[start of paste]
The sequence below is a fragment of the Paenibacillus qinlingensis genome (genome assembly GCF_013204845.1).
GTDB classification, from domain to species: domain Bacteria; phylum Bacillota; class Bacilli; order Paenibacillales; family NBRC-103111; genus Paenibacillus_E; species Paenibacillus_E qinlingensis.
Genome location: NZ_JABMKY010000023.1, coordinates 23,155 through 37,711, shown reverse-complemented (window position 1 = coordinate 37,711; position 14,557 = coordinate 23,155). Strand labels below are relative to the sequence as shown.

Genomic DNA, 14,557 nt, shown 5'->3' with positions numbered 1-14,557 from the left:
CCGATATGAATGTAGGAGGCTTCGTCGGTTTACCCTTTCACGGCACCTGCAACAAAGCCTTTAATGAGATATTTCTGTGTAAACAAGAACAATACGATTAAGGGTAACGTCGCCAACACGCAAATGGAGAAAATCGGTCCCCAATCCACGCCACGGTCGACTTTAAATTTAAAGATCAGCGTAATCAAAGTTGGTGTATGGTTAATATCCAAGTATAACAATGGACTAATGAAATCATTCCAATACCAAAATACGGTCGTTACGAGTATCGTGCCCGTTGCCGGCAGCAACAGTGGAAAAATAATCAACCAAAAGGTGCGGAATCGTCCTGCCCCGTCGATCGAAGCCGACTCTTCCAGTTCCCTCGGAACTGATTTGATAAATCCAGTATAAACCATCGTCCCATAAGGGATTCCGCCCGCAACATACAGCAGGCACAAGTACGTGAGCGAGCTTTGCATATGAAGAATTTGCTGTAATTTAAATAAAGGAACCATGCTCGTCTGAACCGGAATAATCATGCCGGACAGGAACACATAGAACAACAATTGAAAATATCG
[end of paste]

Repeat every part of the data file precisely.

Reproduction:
The sequence below is a fragment of the Paenibacillus qinlingensis genome (genome assembly GCF_013204845.1).
GTDB classification, from domain to species: domain Bacteria; phylum Bacillota; class Bacilli; order Paenibacillales; family NBRC-103111; genus Paenibacillus_E; species Paenibacillus_E qinlingensis.
Genome location: NZ_JABMKY010000023.1, coordinates 23,155 through 37,711, shown reverse-complemented (window position 1 = coordinate 37,711; position 14,557 = coordinate 23,155). Strand labels below are relative to the sequence as shown.

Genomic DNA, 14,557 nt, shown 5'->3' with positions numbered 1-14,557 from the left:
CCGATATGAATGTAGGAGGCTTCGTCGGTTTACCCTTTCACGGCACCTGCAACAAAGCCTTTAATGAGATATTTCTGTGTAAACAAGAACAATACGATTAAGGGTAACGTCGCCAACACGCAAATGGAGAAAATCGGTCCCCAATCCACGCCACGGTCGACTTTAAATTTAAAGATCAGCGTAATCAAAGTTGGTGTATGGTTAATATCCAAGTATAACAATGGACTAATGAAATCATTCCAATACCAAAATACGGTCGTTACGAGTATCGTGCCCGTTGCCGGCAGCAACAGTGGAAAAATAATCAACCAAAAGGTGCGGAATCGTCCTGCCCCGTCGATCGAAGCCGACTCTTCCAGTTCCCTCGGAACTGATTTGATAAATCCAGTATAAACCATCGTCCCATAAGGGATTCCGCCCGCAACATACAGCAGGCACAAGTACGTGAGCGAGCTTTGCATATGAAGAATTTGCTGTAATTTAAATAAAGGAACCATGCTCGTCTGAACCGGAATAATCATGCCGGACAGGAACACATAGAACAACAATTGAAAATATCG